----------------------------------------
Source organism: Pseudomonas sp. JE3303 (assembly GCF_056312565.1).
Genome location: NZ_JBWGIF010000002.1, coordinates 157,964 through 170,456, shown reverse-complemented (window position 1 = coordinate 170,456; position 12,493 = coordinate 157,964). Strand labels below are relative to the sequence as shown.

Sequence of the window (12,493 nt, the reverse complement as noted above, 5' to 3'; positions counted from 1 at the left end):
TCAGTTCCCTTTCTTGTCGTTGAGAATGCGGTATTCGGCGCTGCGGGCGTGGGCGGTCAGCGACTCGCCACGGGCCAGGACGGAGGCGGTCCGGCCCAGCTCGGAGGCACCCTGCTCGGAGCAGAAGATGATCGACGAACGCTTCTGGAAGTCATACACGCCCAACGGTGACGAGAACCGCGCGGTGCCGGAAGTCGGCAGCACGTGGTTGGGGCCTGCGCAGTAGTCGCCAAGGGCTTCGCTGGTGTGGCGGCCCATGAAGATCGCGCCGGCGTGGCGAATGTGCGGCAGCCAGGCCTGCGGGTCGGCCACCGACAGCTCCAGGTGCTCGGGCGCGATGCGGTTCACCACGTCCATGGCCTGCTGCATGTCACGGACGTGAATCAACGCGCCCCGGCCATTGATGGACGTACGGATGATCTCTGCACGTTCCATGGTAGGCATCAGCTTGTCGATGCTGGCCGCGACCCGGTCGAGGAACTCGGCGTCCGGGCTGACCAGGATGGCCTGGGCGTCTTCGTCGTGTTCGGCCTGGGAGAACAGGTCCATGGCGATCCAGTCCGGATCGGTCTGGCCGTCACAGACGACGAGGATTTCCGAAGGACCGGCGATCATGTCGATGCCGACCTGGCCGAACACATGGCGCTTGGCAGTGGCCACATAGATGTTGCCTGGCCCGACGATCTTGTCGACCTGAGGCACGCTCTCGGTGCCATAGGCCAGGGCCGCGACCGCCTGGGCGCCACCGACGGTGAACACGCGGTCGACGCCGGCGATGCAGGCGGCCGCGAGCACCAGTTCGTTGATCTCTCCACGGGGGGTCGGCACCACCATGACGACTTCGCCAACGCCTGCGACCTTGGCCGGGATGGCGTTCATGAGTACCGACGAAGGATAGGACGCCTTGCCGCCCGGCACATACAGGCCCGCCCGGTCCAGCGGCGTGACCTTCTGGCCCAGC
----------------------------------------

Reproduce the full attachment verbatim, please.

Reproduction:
Source organism: Pseudomonas sp. JE3303 (assembly GCF_056312565.1).
Genome location: NZ_JBWGIF010000002.1, coordinates 157,964 through 170,456, shown reverse-complemented (window position 1 = coordinate 170,456; position 12,493 = coordinate 157,964). Strand labels below are relative to the sequence as shown.

Sequence of the window (12,493 nt, the reverse complement as noted above, 5' to 3'; positions counted from 1 at the left end):
TCAGTTCCCTTTCTTGTCGTTGAGAATGCGGTATTCGGCGCTGCGGGCGTGGGCGGTCAGCGACTCGCCACGGGCCAGGACGGAGGCGGTCCGGCCCAGCTCGGAGGCACCCTGCTCGGAGCAGAAGATGATCGACGAACGCTTCTGGAAGTCATACACGCCCAACGGTGACGAGAACCGCGCGGTGCCGGAAGTCGGCAGCACGTGGTTGGGGCCTGCGCAGTAGTCGCCAAGGGCTTCGCTGGTGTGGCGGCCCATGAAGATCGCGCCGGCGTGGCGAATGTGCGGCAGCCAGGCCTGCGGGTCGGCCACCGACAGCTCCAGGTGCTCGGGCGCGATGCGGTTCACCACGTCCATGGCCTGCTGCATGTCACGGACGTGAATCAACGCGCCCCGGCCATTGATGGACGTACGGATGATCTCTGCACGTTCCATGGTAGGCATCAGCTTGTCGATGCTGGCCGCGACCCGGTCGAGGAACTCGGCGTCCGGGCTGACCAGGATGGCCTGGGCGTCTTCGTCGTGTTCGGCCTGGGAGAACAGGTCCATGGCGATCCAGTCCGGATCGGTCTGGCCGTCACAGACGACGAGGATTTCCGAAGGACCGGCGATCATGTCGATGCCGACCTGGCCGAACACATGGCGCTTGGCAGTGGCCACATAGATGTTGCCTGGCCCGACGATCTTGTCGACCTGAGGCACGCTCTCGGTGCCATAGGCCAGGGCCGCGACCGCCTGGGCGCCACCGACGGTGAACACGCGGTCGACGCCGGCGATGCAGGCGGCCGCGAGCACCAGTTCGTTGATCTCTCCACGGGGGGTCGGCACCACCATGACGACTTCGCCAACGCCTGCGACCTTGGCCGGGATGGCGTTCATGAGTACCGACGAAGGATAGGACGCCTTGCCGCCCGGCACATACAGGCCCGCCCGGTCCAGCGGCGTGACCTTCTGGCCCAGC